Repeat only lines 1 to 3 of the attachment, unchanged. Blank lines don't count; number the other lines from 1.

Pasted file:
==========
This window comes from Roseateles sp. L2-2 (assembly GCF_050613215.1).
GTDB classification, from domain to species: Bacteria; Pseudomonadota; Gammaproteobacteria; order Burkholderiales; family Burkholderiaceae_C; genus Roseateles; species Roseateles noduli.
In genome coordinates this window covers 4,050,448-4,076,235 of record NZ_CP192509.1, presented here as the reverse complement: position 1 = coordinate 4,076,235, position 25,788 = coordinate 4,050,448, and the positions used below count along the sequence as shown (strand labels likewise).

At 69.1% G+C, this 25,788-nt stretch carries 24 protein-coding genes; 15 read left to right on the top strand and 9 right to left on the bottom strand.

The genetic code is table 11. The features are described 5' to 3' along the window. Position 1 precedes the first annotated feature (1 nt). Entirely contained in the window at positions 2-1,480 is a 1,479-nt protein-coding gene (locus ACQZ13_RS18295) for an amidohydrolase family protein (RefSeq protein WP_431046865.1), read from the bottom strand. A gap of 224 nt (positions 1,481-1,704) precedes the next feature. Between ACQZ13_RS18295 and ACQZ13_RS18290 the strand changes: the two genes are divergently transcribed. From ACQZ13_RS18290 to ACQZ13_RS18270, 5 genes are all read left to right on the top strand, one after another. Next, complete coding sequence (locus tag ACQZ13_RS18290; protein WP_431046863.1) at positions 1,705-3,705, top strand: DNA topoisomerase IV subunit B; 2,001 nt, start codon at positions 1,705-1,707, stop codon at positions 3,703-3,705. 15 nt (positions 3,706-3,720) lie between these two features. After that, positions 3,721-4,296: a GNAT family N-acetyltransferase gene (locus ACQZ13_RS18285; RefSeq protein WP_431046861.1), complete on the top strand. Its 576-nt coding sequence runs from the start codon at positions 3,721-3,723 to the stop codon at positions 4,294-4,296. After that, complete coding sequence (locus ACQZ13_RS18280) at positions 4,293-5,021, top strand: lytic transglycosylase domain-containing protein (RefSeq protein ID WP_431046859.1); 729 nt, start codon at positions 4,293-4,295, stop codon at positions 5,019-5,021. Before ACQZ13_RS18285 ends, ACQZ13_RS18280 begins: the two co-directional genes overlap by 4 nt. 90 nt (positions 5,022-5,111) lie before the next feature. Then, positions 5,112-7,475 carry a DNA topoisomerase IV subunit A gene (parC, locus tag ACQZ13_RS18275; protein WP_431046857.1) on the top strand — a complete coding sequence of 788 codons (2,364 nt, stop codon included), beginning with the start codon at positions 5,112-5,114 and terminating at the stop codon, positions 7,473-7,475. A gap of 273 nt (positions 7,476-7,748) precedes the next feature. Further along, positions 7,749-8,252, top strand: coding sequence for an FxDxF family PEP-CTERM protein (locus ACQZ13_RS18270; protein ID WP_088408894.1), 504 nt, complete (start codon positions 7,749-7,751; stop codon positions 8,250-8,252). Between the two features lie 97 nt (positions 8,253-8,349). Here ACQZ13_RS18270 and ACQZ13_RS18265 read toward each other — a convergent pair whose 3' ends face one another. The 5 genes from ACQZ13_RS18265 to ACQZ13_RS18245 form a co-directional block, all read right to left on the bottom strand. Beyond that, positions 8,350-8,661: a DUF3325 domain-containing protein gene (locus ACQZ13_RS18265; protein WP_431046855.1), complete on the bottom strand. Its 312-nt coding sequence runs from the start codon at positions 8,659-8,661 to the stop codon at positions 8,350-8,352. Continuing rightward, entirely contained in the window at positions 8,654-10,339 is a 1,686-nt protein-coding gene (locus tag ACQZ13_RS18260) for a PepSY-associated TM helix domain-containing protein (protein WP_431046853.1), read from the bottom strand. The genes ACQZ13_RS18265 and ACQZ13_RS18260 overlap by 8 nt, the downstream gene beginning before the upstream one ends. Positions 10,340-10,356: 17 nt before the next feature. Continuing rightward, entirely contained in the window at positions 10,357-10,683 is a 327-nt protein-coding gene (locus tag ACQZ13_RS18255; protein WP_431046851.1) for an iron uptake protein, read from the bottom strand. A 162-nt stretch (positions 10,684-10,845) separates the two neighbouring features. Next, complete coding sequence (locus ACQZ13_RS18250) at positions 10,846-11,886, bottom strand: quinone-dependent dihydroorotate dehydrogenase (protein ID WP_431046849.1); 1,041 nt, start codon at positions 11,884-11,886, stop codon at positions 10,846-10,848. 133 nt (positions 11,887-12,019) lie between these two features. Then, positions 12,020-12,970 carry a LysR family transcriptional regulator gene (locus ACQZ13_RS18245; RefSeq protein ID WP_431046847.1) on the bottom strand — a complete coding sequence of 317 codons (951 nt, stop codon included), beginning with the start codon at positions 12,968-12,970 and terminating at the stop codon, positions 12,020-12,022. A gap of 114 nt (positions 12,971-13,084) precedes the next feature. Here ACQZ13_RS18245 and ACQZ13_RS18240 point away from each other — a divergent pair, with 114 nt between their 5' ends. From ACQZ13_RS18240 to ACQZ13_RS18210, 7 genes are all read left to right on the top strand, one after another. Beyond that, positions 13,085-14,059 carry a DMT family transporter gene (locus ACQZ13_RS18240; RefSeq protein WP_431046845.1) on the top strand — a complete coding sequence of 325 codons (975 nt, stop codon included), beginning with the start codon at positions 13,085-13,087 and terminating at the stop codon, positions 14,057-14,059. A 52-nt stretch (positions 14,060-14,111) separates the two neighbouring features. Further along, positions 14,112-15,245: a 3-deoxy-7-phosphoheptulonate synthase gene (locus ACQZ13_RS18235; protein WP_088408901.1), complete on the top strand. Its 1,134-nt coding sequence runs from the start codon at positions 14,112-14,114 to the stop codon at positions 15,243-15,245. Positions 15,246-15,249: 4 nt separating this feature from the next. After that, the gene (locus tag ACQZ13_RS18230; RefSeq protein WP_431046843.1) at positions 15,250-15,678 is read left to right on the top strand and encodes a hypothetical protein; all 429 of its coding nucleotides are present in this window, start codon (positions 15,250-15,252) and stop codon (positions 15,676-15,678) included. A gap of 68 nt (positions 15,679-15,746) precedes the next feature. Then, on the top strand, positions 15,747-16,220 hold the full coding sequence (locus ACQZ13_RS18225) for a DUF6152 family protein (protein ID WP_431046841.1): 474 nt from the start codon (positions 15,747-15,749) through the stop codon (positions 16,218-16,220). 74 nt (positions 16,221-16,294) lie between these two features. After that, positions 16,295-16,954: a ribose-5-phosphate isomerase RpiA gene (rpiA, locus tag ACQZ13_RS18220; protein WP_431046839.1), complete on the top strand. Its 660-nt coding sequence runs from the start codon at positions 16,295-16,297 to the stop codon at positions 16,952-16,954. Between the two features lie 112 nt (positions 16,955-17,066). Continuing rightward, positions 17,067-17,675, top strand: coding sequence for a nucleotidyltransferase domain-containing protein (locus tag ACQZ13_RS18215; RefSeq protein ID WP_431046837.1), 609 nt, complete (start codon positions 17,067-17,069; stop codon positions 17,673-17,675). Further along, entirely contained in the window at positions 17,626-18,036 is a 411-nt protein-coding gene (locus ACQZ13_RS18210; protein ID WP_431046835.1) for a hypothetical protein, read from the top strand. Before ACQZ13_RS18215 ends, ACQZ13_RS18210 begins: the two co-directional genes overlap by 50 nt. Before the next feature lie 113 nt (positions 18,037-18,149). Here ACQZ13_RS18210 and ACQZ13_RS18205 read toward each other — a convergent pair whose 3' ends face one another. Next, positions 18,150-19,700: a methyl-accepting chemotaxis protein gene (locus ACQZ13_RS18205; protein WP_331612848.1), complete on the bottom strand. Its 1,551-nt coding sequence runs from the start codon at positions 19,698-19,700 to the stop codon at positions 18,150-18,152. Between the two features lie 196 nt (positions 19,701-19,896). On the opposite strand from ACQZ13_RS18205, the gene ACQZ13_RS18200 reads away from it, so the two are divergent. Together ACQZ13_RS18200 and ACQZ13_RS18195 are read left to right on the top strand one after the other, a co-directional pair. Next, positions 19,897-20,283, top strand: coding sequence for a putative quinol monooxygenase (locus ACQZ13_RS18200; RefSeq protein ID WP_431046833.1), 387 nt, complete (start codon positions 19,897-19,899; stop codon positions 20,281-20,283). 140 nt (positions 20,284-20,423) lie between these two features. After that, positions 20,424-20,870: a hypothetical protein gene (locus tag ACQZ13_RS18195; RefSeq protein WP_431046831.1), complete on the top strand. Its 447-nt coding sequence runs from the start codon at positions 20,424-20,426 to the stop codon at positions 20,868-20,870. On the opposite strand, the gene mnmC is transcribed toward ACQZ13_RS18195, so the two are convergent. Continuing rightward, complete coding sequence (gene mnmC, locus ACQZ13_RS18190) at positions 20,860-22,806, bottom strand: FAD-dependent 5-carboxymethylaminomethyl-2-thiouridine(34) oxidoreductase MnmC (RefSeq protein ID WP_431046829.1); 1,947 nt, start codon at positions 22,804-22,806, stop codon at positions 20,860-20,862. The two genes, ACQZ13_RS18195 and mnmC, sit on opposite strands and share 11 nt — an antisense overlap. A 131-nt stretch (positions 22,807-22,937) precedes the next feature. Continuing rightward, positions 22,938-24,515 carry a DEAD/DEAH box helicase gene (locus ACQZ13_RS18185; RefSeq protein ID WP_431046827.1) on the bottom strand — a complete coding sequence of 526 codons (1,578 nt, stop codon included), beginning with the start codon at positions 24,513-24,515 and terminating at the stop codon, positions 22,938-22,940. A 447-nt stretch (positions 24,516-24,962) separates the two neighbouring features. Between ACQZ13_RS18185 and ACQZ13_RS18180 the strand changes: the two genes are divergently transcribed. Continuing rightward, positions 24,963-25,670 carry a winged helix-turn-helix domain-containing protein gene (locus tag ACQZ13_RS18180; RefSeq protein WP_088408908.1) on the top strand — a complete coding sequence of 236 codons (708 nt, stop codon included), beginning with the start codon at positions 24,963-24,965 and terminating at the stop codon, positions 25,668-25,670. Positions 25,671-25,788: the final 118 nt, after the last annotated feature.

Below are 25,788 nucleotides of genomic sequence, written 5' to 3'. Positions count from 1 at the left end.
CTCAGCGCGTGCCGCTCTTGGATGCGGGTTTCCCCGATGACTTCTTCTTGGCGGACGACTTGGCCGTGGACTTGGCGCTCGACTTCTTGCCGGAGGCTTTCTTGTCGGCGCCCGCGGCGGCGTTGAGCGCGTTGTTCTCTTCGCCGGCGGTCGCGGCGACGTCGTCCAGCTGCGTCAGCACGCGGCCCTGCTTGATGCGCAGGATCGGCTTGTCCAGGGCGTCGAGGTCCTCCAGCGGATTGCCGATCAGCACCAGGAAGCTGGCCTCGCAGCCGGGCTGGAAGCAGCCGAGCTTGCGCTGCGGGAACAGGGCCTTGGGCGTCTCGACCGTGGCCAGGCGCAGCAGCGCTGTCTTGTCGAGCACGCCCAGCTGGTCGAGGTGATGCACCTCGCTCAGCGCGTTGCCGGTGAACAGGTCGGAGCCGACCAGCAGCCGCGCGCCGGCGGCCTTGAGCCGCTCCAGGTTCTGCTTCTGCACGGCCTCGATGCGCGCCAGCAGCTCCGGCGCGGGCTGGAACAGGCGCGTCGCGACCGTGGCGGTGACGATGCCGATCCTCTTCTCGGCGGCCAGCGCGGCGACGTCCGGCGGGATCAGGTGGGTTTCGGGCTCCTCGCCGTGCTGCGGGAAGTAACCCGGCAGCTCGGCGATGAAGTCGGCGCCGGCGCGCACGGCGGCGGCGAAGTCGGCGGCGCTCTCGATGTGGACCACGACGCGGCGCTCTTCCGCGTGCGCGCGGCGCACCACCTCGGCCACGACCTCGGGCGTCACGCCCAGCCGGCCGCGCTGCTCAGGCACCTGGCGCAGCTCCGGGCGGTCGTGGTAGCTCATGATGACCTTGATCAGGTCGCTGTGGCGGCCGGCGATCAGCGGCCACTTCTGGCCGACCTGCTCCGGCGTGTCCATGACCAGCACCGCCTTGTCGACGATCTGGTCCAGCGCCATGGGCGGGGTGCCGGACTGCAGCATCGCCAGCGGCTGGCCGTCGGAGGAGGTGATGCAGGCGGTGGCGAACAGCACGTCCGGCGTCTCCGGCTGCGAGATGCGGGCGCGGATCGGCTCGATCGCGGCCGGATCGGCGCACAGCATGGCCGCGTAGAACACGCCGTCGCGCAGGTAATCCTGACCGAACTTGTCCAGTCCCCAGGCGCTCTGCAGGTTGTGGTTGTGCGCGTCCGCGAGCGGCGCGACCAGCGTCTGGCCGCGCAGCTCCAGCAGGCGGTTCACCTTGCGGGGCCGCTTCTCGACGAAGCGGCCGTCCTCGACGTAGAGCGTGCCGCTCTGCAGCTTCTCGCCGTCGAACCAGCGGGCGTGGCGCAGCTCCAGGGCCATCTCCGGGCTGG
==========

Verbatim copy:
This window comes from Roseateles sp. L2-2 (assembly GCF_050613215.1).
GTDB classification, from domain to species: Bacteria; Pseudomonadota; Gammaproteobacteria; order Burkholderiales; family Burkholderiaceae_C; genus Roseateles; species Roseateles noduli.
In genome coordinates this window covers 4,050,448-4,076,235 of record NZ_CP192509.1, presented here as the reverse complement: position 1 = coordinate 4,076,235, position 25,788 = coordinate 4,050,448, and the positions used below count along the sequence as shown (strand labels likewise).